Oh, Kirk Cousins was hanging onto this football. He cradled it like a small treasure and pointed to it with laughter. Why not? In front of family, friends and many well-wishers from his Holland high school and Michigan State days, Cousins, now the Redskins’ starting quarterback, had just fooled the Lions defense (and half the Ford Field crowd) by dashing around right end like a bank robber going out the back door.
He galloped 19 yards, barely touched, and landed in the end zone with just over a minute left.
A great call and a great run. It gave Washington a four-point lead on the Lions. And maybe on another day, in another time, Kirk Cousins, local boy made good, would have owned the state.
But fourth quarters belong to somebody else around here, and there’s only one pro quarterback in Michigan right now. When Matthew Stafford trots out with the game on the line, no matter what’s happened to that point — drops, mistakes, turnovers — there is an expectation of fireworks and heroics.
More and more, the expectation includes victory.
“He straps his helmet on, comes in the huddle confident, like, ‘Hey, we got this,’ ” said Golden Tate, after Stafford engineered yet another last-minute drive to win Sunday’s game, 20-17. “And you can’t help but to (say) ‘Ah, yeah, we got this.’ ”
A drive to remember
Here is what the Lions got. The kind of quarterback who used to win these games AGAINST them. Stafford, who now has 24 game-winning drives in the fourth quarter or overtime, may not be perfect, but he is perfectly focused in the closing minutes — calm, in charge, and, most importantly, unafraid.
Twice, when asked about razor passes during Sunday’s final 75-yard drive, he said he knew he risked an interception — but “cut it loose” anyhow.
He opened the drive with a back foot, sidearm whip to Marvin Jones for a 23-yard catch-and-run.
The bull was out of the barn.
Next play, he took off up the middle, gaining 14 huge yards and another first down. Then he threw a high screamer to Andre Roberts that Roberts somehow pulled out of the air. That was worth 20 yards and brought Detroit to the Washington 18.
Two more throws to Tate, one caught out of bounds, one incomplete, left the Lions at third-and-10 with 22 seconds left.
In years past, this might have been hit-the-exits time.
But this is not years past. Stafford dropped back, his line gave him time, and he rifled a throw through a needle’s eye, into the hands of veteran Anquan Boldin, who surged to the end zone between three defenders. Touchdown.
“Awesome throw,” Boldin later said. “He put it the only place you could put it, so I had no choice but to catch it.”
Stafford raced to the end zone to share the joy with Boldin.
“I expect to win every time I get the ball,” he would say afterward. “I believe in the guys I’ve got in the huddle with me.”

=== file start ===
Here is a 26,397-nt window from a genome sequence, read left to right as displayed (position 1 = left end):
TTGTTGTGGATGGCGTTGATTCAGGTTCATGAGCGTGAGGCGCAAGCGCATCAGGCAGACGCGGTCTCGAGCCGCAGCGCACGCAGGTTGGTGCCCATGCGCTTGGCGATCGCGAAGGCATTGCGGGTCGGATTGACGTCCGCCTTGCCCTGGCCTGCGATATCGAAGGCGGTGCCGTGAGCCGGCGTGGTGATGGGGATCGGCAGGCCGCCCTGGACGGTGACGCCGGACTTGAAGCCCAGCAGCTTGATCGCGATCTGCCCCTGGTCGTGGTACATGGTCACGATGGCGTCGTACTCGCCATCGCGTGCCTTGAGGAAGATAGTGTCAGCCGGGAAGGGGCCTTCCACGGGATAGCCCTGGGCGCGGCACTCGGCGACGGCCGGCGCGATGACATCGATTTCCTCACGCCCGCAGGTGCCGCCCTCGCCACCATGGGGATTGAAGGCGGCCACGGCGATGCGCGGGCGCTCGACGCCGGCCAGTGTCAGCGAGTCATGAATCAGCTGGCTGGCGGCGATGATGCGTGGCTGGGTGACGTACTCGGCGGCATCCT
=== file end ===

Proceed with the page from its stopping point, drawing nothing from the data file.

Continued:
Meanwhile, over on the Washington sideline, a souvenir had just lost its luster.
Now, those who always see Lions victories as lucky or misleading will no doubt point to Washington’s dominance Sunday in rushing, passing, first downs and time of possession (a nearly 10-minute advantage). They lost the game, essentially, because they fumbled twice to kill drives, had several bad penalties, and doinked a field-goal try early on.
But so what? If the Lions did that, it would be “See, we told you.” If the other team does it, what can you say?
The fact is, Detroit, when pushed against it, came out clawing and moved 75 yards in less than a minute. The Lions also won battles against Josh Norman, one of the best corners in the game. And they halted a team that had won four straight.
That’s a big deal. Detroit has its own winning streak, three in a row, and importantly, all of them came at home (which they have to do to have a chance) against winning teams (ditto).
They’re also doing this with a relentless shuffle of second-string, third-string and just-signed players. It’s not that the Lions get injured. It’s that their injured players don’t come back. No Abdullah. No Ngata. No Levy. No Riddick. No Washington. On Sunday, they lost Darius Slay.
Yet after seven games, they are 4-3.
And the single biggest reason for that is the man occupying the single most important position, Stafford. After the game, the team was gushing about the guts, leadership and calm confidence of the guy they call “Number Nine.” And even Cousins was telling the media, “We probably left him too much time (at the end) with how talented he is as a quarterback.”
I don’t know where this Lions season is going. I do know the days of merely celebrating the return of former local heroes like Cousins are fading.
The current local hero is taking care of that.